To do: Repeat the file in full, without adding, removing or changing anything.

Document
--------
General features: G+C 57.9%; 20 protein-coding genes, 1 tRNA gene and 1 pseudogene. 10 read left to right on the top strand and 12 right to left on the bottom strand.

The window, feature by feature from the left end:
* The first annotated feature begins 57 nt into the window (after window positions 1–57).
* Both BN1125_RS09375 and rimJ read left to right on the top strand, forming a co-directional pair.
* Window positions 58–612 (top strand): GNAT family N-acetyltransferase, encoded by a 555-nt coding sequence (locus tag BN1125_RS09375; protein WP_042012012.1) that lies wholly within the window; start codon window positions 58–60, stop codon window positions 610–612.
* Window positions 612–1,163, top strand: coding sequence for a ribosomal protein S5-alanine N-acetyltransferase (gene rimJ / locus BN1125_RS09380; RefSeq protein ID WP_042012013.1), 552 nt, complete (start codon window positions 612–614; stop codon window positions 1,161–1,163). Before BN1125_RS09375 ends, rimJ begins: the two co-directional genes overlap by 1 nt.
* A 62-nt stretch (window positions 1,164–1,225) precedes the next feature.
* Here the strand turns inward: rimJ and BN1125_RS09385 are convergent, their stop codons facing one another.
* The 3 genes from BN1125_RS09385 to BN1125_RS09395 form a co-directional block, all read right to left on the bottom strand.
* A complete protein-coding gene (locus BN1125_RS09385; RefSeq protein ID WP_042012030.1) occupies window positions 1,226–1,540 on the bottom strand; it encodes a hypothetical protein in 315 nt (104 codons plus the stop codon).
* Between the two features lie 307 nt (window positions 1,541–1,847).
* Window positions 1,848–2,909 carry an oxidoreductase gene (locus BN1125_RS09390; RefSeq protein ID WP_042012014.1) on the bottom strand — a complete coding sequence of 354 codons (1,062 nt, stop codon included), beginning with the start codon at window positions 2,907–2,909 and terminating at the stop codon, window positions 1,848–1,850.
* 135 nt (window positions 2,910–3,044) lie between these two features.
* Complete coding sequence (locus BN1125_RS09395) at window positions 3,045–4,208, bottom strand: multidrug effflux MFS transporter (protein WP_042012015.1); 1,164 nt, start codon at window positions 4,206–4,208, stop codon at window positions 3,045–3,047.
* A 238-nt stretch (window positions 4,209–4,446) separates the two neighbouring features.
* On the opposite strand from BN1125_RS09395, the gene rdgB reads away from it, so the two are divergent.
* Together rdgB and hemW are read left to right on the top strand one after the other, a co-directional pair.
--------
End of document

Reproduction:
General features: G+C 57.9%; 20 protein-coding genes, 1 tRNA gene and 1 pseudogene. 10 read left to right on the top strand and 12 right to left on the bottom strand.

The window, feature by feature from the left end:
* The first annotated feature begins 57 nt into the window (after window positions 1–57).
* Both BN1125_RS09375 and rimJ read left to right on the top strand, forming a co-directional pair.
* Window positions 58–612 (top strand): GNAT family N-acetyltransferase, encoded by a 555-nt coding sequence (locus tag BN1125_RS09375; protein WP_042012012.1) that lies wholly within the window; start codon window positions 58–60, stop codon window positions 610–612.
* Window positions 612–1,163, top strand: coding sequence for a ribosomal protein S5-alanine N-acetyltransferase (gene rimJ / locus BN1125_RS09380; RefSeq protein ID WP_042012013.1), 552 nt, complete (start codon window positions 612–614; stop codon window positions 1,161–1,163). Before BN1125_RS09375 ends, rimJ begins: the two co-directional genes overlap by 1 nt.
* A 62-nt stretch (window positions 1,164–1,225) precedes the next feature.
* Here the strand turns inward: rimJ and BN1125_RS09385 are convergent, their stop codons facing one another.
* The 3 genes from BN1125_RS09385 to BN1125_RS09395 form a co-directional block, all read right to left on the bottom strand.
* A complete protein-coding gene (locus BN1125_RS09385; RefSeq protein ID WP_042012030.1) occupies window positions 1,226–1,540 on the bottom strand; it encodes a hypothetical protein in 315 nt (104 codons plus the stop codon).
* Between the two features lie 307 nt (window positions 1,541–1,847).
* Window positions 1,848–2,909 carry an oxidoreductase gene (locus BN1125_RS09390; RefSeq protein ID WP_042012014.1) on the bottom strand — a complete coding sequence of 354 codons (1,062 nt, stop codon included), beginning with the start codon at window positions 2,907–2,909 and terminating at the stop codon, window positions 1,848–1,850.
* 135 nt (window positions 2,910–3,044) lie between these two features.
* Complete coding sequence (locus BN1125_RS09395) at window positions 3,045–4,208, bottom strand: multidrug effflux MFS transporter (protein WP_042012015.1); 1,164 nt, start codon at window positions 4,206–4,208, stop codon at window positions 3,045–3,047.
* A 238-nt stretch (window positions 4,209–4,446) separates the two neighbouring features.
* On the opposite strand from BN1125_RS09395, the gene rdgB reads away from it, so the two are divergent.
* Together rdgB and hemW are read left to right on the top strand one after the other, a co-directional pair.